“Tourism bosses said the dark attraction brought more than 150,000 paying visitors and £20m to the seaside town. Once dismantled, all the fixtures will be sent to the Calais refugee camp ‘to build shelters,’ its website says.”
“The new design, reported KPF’s website, ‘transforms the Petersen building into one of the most significant and unforgettable structures in Los Angeles.’ They got that right. Anyone who has been by the intersection of Fairfax and Wilshire in recent months will tell you that it’s the sort of thing you just can’t unsee.”
“Is the Broad’s lobby lamp a nod to LACMA’s sidewalk lamps — and a tribute to Burden, who died of cancer in May at 69?”
“Wylie Goodman recalls sitting in her Brooklyn home in August when she thought she heard gunfire outside. Actually, it was someone shooting paintballs at a 27-foot-tall mural she had allowed to be created on the side of the building she owns in Red Hook.”
“Yes, this multifaceted actor, comedian, New Yorker writer, novelist, semiprofessional magician and Grammy-winning banjo player, who has long been a serious collector of modern American painting, is adding a new role to his repertoire: art curator.”
“Hartwig Fischer, whose appointment has yet to be officially confirmed, would be the first non-British head of the institution since the 1860s. Dr Fischer is currently director general of the Dresden State Art Collections and was formerly director of the Folkwang Museum in Essen.”
“The Dutch government has pledged to help the Rijksmuseum acquire a pair of rare, full-length Rembrandt portraits from the French businessman Éric de Rothschild for €160m, a record price for a Western museum. … The news follows speculation that the Rijksmuseum would jointly acquire the works with the Musée du Louvre in Paris.” But mention of the Louvre seems to have disappeared from recent reports.
“To have committed even a handful of troops to save Palmyra, rather than to rescue refugees, might have implied that buildings mattered more than people. No politician dares risk a charge of lacking compassion. Hence one of the greatest surviving relics of antiquity has been sacrificed without a fight.”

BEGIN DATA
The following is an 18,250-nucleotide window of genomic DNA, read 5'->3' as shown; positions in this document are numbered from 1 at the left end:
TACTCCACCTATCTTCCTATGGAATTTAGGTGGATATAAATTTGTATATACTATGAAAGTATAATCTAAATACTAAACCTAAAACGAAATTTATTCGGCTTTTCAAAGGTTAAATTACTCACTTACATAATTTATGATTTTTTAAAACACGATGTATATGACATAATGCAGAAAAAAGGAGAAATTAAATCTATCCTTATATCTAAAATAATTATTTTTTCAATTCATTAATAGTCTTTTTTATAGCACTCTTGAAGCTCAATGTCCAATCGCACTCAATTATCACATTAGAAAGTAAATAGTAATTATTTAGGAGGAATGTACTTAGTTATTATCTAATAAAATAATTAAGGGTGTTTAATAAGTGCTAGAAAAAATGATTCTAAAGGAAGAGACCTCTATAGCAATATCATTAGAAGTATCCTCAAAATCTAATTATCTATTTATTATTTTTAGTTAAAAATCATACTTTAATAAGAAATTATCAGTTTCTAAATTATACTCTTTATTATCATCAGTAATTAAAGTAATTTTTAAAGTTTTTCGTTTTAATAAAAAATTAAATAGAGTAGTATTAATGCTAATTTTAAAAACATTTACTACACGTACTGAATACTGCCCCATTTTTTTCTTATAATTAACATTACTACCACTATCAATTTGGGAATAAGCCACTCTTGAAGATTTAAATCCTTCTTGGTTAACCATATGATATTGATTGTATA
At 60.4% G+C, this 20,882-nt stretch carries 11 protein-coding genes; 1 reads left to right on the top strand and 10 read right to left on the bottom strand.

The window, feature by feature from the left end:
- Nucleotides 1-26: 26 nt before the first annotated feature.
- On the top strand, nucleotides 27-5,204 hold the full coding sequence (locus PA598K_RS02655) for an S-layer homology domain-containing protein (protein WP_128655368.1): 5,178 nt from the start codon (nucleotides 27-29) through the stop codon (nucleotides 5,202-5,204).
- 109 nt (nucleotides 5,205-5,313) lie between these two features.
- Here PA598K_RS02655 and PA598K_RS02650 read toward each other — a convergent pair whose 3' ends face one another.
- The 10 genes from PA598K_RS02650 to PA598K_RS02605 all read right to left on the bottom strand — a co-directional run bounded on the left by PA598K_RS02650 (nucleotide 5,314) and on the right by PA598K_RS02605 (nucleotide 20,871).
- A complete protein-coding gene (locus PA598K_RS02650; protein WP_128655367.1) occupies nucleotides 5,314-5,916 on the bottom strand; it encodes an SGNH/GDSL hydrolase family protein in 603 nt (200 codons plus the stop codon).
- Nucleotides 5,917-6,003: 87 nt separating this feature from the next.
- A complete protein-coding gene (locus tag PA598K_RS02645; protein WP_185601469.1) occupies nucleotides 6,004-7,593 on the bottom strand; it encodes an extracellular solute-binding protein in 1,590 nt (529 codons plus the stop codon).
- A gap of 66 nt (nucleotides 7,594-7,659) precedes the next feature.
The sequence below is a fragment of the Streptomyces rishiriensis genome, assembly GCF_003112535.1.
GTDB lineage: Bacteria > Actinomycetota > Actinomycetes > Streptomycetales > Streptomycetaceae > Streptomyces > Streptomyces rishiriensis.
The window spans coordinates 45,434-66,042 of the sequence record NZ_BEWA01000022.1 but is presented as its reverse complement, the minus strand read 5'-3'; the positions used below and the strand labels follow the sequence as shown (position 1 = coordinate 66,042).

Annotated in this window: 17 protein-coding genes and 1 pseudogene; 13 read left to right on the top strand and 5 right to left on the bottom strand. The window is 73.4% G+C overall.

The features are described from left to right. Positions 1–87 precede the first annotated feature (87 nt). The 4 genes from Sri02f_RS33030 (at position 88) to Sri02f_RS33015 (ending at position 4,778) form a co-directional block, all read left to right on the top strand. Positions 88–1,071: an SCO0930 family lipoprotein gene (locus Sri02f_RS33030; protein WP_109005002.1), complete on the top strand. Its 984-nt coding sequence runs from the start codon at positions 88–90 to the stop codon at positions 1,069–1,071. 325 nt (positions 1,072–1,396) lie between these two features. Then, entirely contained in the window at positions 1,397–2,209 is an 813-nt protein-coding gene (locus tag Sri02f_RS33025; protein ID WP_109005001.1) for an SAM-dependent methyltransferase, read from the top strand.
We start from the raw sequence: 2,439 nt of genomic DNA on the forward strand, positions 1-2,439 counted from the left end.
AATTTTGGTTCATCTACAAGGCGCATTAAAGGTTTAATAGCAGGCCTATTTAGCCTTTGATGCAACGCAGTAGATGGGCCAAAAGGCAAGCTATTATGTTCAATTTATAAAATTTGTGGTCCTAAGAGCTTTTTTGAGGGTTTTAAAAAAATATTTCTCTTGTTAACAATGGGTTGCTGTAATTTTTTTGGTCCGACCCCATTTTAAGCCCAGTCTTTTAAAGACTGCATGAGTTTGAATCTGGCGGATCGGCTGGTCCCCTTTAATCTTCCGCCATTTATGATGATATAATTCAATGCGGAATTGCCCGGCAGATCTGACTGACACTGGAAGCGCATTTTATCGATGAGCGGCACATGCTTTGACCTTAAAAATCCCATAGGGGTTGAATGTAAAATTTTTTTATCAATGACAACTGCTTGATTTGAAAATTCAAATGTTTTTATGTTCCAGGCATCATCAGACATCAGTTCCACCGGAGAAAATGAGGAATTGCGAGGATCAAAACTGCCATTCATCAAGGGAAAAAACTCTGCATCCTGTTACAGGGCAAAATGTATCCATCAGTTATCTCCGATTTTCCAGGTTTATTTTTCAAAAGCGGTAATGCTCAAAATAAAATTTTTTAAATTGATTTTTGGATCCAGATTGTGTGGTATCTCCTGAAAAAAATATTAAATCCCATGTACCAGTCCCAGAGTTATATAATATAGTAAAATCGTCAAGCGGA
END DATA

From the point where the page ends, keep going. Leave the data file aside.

“For the past year, Mr. Rybolovlev has been battling Mr. Bouvier in courtrooms in Paris, Monaco, Singapore and Hong Kong in a dispute that has shed light on some of the murkier corners of the international art market. He has accused Mr. Bouvier, who helped him amass his collection, of fraud by overcharging him as much as $1 billion for multiple pieces of art.”
“Few of her critics could possibly know the depths of the crisis at D.C.’s favorite bunker. She arrived at a museum in much worse shape than people on the outside knew. The staff was depleted, a result of natural attrition but also chaos over the last few years.”
“A French appeals court on Wednesday dismissed a lawsuit by the descendants of the art collector Peggy Guggenheim, who had sought to gain more control over how her Venice museum is managed by the Solomon R. Guggenheim Foundation in New York. It was the third attempt by relatives of the philanthropist to challenge the display of the collection amassed by Ms. Guggenheim who died 36 years ago at the age of 81.”
In Manhattan alone, Bjarke Ingels is simultaneously designing four major additions to the Hudson River skyline and a $335 million hybrid park and flood defense system known as the Dryline along the East River, offering a collective opportunity to leave an enormous personal imprint.
“A cardboard box labeled, ‘Slinky, Wrench, Razorblade, Bullet, Comb, Can Opener, Many Metal Pieces’ rests open on a workbench. Meanwhile, Roger Browner, Man Ray’s nephew, sits in front of a decade-old iMac looking for an object, per my request.”
“A French court ordered the Palace of Versailles to cover anti-Semitic graffiti from the artist Anish Kapoor’s installation there this weekend, after a local politician, Fabien Bouglé, filed a complaint that Mr. Kapoor and the palace were inciting racial hatred by leaving the vandalism intact.” Kapoor is not happy: “I feel like a girl who was raped and who is told to go get dressed in a corner.”
“[The Paris museum] was unable to open on Tuesday for the first day of its much-discussed exhibition, Splendour and Misery: Images of Prostitution 1850-1910 … The institution’s labour union voted to strike this morning at a general meeting, in protest against a plan to keep the Orsay open to the public seven days a week, starting in November.”